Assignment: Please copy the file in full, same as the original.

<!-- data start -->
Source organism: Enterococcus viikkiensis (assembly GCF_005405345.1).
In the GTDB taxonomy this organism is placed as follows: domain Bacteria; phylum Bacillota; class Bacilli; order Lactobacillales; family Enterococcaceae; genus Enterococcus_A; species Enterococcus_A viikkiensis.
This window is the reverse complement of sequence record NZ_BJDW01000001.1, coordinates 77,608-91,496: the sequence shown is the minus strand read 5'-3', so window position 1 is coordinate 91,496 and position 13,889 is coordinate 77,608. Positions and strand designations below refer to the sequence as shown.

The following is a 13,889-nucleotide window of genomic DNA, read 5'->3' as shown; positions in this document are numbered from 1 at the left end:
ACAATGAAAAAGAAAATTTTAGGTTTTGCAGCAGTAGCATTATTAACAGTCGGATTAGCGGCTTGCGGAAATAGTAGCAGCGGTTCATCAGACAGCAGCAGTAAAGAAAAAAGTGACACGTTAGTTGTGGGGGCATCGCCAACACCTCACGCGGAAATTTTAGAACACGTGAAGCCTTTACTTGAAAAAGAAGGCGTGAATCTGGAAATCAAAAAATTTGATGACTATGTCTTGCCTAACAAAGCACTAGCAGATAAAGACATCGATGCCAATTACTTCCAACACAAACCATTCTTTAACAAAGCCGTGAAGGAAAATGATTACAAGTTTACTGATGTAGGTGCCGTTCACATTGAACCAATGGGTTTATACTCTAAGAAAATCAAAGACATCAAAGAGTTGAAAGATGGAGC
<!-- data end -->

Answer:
Source organism: Enterococcus viikkiensis (assembly GCF_005405345.1).
In the GTDB taxonomy this organism is placed as follows: domain Bacteria; phylum Bacillota; class Bacilli; order Lactobacillales; family Enterococcaceae; genus Enterococcus_A; species Enterococcus_A viikkiensis.
This window is the reverse complement of sequence record NZ_BJDW01000001.1, coordinates 77,608-91,496: the sequence shown is the minus strand read 5'-3', so window position 1 is coordinate 91,496 and position 13,889 is coordinate 77,608. Positions and strand designations below refer to the sequence as shown.

The following is a 13,889-nucleotide window of genomic DNA, read 5'->3' as shown; positions in this document are numbered from 1 at the left end:
ACAATGAAAAAGAAAATTTTAGGTTTTGCAGCAGTAGCATTATTAACAGTCGGATTAGCGGCTTGCGGAAATAGTAGCAGCGGTTCATCAGACAGCAGCAGTAAAGAAAAAAGTGACACGTTAGTTGTGGGGGCATCGCCAACACCTCACGCGGAAATTTTAGAACACGTGAAGCCTTTACTTGAAAAAGAAGGCGTGAATCTGGAAATCAAAAAATTTGATGACTATGTCTTGCCTAACAAAGCACTAGCAGATAAAGACATCGATGCCAATTACTTCCAACACAAACCATTCTTTAACAAAGCCGTGAAGGAAAATGATTACAAGTTTACTGATGTAGGTGCCGTTCACATTGAACCAATGGGTTTATACTCTAAGAAAATCAAAGACATCAAAGAGTTGAAAGATGGAGC